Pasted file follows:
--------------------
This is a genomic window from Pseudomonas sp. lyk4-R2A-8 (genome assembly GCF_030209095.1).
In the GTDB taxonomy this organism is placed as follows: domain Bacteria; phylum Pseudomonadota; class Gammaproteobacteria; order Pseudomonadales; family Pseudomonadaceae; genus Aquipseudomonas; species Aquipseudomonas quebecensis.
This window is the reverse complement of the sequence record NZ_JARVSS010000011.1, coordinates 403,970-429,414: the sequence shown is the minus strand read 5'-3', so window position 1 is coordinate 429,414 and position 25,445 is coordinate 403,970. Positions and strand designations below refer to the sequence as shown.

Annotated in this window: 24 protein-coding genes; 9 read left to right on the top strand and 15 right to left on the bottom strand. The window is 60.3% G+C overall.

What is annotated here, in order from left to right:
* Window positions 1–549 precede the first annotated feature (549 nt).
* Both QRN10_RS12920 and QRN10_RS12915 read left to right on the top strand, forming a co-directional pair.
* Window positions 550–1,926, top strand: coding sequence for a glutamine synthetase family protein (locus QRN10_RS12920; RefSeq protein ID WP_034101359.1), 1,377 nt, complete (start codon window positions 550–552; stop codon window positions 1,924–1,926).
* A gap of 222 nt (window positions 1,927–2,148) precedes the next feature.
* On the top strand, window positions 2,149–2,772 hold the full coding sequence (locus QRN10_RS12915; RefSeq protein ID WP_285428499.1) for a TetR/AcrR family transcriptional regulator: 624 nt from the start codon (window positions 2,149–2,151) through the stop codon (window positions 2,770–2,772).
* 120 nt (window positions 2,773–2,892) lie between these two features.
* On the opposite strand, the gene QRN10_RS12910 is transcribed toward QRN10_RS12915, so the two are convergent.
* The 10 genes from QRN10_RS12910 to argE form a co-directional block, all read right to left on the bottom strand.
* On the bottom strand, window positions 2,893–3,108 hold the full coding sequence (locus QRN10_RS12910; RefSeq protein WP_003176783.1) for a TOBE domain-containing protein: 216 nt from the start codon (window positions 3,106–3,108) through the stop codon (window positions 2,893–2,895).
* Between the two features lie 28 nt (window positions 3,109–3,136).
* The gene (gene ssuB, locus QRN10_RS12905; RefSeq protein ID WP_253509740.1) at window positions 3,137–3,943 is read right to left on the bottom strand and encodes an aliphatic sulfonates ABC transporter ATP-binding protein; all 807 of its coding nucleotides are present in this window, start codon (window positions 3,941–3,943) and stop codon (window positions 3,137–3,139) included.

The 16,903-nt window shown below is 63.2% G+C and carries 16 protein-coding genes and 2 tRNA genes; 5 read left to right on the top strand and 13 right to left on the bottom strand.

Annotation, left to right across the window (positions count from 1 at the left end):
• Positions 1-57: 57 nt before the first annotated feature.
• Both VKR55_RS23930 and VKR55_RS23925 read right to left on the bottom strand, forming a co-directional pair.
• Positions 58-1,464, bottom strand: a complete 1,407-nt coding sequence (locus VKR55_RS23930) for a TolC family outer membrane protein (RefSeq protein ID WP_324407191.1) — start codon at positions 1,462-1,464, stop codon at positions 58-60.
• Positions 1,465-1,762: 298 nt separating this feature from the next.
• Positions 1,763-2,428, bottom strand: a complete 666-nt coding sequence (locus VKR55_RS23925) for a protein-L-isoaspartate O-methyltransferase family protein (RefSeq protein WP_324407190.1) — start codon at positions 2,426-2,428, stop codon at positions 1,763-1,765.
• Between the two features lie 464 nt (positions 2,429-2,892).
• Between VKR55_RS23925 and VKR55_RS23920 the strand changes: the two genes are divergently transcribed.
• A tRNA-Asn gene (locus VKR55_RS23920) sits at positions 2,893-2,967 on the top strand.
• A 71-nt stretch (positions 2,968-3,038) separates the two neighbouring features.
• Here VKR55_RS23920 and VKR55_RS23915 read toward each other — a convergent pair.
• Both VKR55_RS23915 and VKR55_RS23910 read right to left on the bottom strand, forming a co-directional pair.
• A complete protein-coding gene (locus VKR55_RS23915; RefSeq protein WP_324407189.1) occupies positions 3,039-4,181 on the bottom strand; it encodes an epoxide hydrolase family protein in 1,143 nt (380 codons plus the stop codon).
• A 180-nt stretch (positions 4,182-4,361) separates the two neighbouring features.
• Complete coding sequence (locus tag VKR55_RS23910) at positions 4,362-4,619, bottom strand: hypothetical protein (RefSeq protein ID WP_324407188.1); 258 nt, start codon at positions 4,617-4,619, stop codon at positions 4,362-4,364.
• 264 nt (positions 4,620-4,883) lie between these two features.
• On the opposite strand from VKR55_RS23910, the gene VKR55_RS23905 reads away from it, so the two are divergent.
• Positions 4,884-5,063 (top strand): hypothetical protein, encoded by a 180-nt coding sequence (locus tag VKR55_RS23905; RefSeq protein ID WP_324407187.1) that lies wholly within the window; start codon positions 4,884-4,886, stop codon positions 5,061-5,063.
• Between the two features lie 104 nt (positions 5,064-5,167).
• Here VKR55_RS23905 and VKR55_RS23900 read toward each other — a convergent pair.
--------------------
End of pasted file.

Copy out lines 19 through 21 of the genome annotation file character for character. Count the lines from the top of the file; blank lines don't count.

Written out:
• Positions 1-57: 57 nt before the first annotated feature.
• Both VKR55_RS23930 and VKR55_RS23925 read right to left on the bottom strand, forming a co-directional pair.
• Positions 58-1,464, bottom strand: a complete 1,407-nt coding sequence (locus VKR55_RS23930) for a TolC family outer membrane protein (RefSeq protein ID WP_324407191.1) — start codon at positions 1,462-1,464, stop codon at positions 58-60.